A couple of weeks ago, I went to the secondary school I attended to talk to some year 9 students about my life beyond Tuxford. I had a really lovely day. I had a look around, seeing the way that the school has changed, and looking at the college presidents board with my name on it (of course!). I also caught up with some former teachers (and school mates who are now teachers) and was questioned by some very bright teenagers!
When I asked the class who was alive in 2005 when I started at Tuxford, only a couple of them put their hand up- yikes! I can’t remember all that they asked, but below are a selection of questions that some 13 and 14 year-olds had for this 26 year old curate.
What is the hardest part of your job?
What does the collar mean?
Were you a religious child?
Is there anything difficult about being a young woman in your job?
Has the school changed much since you were here?
What did you want to do as a job when you were at school?
What is the best thing about what you do?
What do you believe generally?
How do you cope with really sad days?
Were you always good at public speaking? And how do you become good at public speaking?
How does that bit in the Bible about women not speaking in church make you feel?
Is it hard for your family because you do what you do?
Is there anything that you can’t do because of your job?
Is there anything that the Church teaches that you don’t agree with? And is it worth it?
Are there any teachers still at the school from when you were here?
How long does it take to be a priest?
Did you always want to be a priest?
Would you like to share a church with your husband one day?
How do you look after a family when someone dies?
What does your husband think about you being a priest and that bit in the Bible about women not speaking in church?
Are you allowed to drink?
I’m not going to provide answers to them all because that would make a very long blog! But I have picked out a few to talk through. Some questions were easier to answer than others. For example:
Was I a religious child? Well, I grew up going to church, so I suppose so.
Has the school changed much since you were here? There have been some extensions to the building, but I recognise quite a few teachers!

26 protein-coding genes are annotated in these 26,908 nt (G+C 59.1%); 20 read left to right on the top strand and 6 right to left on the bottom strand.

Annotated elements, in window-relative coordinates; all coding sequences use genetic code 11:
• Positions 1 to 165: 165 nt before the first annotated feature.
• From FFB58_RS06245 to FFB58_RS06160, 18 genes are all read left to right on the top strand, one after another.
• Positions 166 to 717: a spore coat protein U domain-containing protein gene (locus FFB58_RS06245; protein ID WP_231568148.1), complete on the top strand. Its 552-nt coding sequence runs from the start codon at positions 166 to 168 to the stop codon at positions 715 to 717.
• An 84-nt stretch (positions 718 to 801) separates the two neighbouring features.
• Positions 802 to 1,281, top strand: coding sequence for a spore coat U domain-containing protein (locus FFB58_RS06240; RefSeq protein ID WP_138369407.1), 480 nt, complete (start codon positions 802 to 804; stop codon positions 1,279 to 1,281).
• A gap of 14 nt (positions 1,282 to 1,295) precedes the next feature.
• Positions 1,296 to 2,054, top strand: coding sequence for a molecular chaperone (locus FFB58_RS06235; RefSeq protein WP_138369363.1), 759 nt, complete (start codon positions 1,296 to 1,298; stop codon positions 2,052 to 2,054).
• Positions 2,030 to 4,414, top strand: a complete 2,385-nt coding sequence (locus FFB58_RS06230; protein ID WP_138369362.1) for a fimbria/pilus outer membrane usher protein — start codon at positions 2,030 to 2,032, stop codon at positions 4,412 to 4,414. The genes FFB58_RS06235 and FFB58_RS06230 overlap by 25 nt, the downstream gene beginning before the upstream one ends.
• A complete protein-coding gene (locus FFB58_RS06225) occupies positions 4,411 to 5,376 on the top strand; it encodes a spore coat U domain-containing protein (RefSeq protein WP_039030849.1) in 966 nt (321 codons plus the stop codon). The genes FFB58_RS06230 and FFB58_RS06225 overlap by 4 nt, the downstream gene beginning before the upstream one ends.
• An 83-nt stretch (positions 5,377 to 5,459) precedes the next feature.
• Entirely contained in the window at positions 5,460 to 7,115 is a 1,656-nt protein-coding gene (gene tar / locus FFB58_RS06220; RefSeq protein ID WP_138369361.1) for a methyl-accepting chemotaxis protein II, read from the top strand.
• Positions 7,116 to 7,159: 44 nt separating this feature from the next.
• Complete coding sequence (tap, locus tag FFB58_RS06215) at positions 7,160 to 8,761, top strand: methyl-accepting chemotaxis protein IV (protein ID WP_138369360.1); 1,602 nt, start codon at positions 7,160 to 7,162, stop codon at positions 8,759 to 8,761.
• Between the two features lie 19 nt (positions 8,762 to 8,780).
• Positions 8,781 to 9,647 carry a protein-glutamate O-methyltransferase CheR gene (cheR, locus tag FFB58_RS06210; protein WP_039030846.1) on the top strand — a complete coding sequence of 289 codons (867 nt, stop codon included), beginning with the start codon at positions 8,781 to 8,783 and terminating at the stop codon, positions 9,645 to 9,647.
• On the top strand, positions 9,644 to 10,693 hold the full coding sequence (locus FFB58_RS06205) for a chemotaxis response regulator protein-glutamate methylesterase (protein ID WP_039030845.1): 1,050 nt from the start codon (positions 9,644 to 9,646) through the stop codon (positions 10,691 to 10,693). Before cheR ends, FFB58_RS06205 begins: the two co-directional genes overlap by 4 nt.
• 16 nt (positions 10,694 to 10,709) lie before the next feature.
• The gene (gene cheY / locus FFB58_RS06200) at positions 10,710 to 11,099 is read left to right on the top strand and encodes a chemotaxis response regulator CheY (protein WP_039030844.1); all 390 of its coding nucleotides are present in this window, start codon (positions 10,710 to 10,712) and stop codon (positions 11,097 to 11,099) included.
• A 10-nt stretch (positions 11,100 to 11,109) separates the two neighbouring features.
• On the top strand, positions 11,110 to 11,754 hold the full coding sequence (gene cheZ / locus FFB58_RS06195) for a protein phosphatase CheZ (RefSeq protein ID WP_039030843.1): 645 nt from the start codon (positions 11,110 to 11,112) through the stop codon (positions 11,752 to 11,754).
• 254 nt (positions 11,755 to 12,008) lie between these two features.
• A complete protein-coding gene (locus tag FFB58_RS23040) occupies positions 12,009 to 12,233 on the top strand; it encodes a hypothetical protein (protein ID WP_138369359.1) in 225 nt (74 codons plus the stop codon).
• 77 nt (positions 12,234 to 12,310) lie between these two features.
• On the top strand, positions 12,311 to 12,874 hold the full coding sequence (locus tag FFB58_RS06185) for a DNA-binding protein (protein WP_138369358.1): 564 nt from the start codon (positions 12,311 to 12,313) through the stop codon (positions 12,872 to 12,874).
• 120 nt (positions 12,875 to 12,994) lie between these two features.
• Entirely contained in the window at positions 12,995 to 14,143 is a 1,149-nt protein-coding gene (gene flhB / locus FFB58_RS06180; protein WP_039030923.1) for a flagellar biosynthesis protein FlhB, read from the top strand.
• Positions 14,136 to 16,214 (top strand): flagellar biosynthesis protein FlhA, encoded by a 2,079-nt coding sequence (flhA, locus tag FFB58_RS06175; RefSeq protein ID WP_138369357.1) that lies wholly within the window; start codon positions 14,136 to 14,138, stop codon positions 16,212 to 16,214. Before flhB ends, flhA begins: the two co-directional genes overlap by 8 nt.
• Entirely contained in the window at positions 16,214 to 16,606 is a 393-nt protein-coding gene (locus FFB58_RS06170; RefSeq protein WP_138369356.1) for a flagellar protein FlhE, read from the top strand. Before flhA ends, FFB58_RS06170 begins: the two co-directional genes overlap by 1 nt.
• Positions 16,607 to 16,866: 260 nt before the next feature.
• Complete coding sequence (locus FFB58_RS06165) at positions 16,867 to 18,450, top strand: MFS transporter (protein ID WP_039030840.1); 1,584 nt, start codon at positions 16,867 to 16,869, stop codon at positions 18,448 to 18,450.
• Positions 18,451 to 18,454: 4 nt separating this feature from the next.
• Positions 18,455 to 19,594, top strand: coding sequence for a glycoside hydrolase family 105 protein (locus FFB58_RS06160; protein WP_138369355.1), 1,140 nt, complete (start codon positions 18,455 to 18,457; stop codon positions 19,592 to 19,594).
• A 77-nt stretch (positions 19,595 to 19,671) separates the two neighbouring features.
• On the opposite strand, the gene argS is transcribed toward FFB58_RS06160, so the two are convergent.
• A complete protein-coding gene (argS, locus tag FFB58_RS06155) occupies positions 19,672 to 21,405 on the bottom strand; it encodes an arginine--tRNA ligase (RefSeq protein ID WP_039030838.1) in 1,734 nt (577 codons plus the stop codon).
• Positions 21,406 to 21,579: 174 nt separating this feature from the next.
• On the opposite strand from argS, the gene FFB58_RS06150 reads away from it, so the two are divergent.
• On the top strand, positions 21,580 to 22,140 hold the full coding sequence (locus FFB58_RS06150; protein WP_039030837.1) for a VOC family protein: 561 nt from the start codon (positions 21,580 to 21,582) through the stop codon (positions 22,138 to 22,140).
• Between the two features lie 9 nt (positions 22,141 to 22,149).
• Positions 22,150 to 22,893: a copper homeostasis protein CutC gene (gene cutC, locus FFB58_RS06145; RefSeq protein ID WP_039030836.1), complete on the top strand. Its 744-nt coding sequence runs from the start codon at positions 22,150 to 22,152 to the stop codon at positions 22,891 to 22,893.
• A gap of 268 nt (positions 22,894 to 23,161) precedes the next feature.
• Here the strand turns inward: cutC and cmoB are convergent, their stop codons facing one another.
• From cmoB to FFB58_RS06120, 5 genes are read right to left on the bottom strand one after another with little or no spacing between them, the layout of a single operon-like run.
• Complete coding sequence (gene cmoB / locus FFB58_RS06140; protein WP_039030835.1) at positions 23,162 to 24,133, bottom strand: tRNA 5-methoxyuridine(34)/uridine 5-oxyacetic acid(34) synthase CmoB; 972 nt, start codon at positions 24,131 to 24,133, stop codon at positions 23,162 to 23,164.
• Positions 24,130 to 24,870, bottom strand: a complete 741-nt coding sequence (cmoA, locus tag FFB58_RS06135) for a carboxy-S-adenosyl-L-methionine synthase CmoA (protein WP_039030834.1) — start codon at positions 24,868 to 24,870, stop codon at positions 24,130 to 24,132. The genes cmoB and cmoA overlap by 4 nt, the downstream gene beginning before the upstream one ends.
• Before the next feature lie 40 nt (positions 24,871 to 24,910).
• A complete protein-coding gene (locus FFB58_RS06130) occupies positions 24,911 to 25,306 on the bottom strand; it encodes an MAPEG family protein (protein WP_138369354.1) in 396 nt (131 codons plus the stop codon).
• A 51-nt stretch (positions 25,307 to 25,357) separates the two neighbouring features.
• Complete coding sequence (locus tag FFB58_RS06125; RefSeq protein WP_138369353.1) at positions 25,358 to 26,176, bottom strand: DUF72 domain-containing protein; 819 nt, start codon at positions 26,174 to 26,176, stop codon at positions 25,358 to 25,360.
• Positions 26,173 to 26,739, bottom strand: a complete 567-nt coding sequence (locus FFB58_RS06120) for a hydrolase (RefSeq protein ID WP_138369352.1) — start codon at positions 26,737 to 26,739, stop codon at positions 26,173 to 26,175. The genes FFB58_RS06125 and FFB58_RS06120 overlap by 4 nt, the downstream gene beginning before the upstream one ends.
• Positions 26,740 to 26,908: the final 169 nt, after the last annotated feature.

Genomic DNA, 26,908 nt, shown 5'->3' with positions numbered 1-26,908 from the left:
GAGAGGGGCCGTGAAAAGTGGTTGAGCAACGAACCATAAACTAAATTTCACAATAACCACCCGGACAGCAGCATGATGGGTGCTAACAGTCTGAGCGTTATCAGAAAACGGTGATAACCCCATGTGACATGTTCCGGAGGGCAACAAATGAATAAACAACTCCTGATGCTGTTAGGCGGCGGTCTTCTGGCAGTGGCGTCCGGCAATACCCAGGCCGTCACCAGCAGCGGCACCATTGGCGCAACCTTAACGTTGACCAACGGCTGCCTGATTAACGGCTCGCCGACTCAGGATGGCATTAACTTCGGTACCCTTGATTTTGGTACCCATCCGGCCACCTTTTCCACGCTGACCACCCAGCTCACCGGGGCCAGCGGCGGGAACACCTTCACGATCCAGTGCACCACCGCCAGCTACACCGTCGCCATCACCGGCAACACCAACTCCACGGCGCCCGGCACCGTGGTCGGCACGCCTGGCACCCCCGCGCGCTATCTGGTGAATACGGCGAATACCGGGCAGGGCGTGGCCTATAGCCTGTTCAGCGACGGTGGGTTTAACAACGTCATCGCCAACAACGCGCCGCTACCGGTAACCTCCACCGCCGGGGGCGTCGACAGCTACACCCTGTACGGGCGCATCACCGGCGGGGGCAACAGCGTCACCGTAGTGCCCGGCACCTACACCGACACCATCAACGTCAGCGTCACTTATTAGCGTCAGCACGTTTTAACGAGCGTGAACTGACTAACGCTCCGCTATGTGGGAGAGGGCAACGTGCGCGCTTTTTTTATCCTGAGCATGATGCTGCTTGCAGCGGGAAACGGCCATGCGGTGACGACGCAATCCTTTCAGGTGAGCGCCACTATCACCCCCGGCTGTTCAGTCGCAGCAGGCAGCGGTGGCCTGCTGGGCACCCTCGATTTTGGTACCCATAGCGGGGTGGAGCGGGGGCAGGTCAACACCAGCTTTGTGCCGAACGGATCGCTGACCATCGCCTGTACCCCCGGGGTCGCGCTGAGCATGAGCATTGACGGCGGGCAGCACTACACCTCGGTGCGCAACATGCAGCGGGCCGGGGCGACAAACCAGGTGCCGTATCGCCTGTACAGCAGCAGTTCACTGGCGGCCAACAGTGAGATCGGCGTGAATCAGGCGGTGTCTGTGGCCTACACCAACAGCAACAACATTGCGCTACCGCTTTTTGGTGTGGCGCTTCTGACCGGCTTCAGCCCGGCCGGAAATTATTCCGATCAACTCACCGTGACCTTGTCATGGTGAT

How do you cope with really sad days? Prayer! And good self-care.
What does your husband think about you being a priest and that bit in the Bible about women not speaking in church? He is completely supportive of me in my role, and interprets that passage as something that was written for the people of that time.
Are you allowed to drink? Yes! Wine is a big part of what we do in church.
There were, however, some tougher ones in there:
Is there anything hard about being a young woman in your job? Yes, actually there is. Although it doesn’t happen every day by any means, I have come across people who don’t think I should be doing what I do because I am a woman and that is a hard pill to swallow sometimes. There is also the culture of the church generally- when you think of a ‘vicar’ you are not likely to think of a 26 year old woman!
Is there anything you can’t do because of your job? Although I think that being a minister is very freeing most of the time, there are some things I struggle with. I don’t get to see a lot of my friends because I work a lot. I am also aware that in a little town, people know who I am and so there is a level of behaviour that is expected, even when I’m off duty, not that that is a bad thing! I do feel like I am always on show though.
Is there anything that the church teaches that you don’t agree with? And is it worth it? Well, that’s the big question, isn’t it?! The answers for me are: yes, and yes.
I also enjoyed talking about public speaking. The kids had lots of questions about that. I said that throughout my life I have always got nervous before I speak in front of people, and I continue to be so. I said that I was nervous that morning before I came to see them! But public speaking is like many other things. It might feel uncomfortable, but the more you do it, the easier you will find it. I encouraged them to take the opportunities to practice as often as they could.
I’ll admit, teenagers scare me a bit, and I didn’t know what to expect. But I had such a good time and found that they had lots to ask this slightly strange woman in a dog collar. I had no idea that I would end up where I am when I was their age, and I find myself wondering what the future holds for those 60 or so young people I met who are currently attending the school I left eight years ago.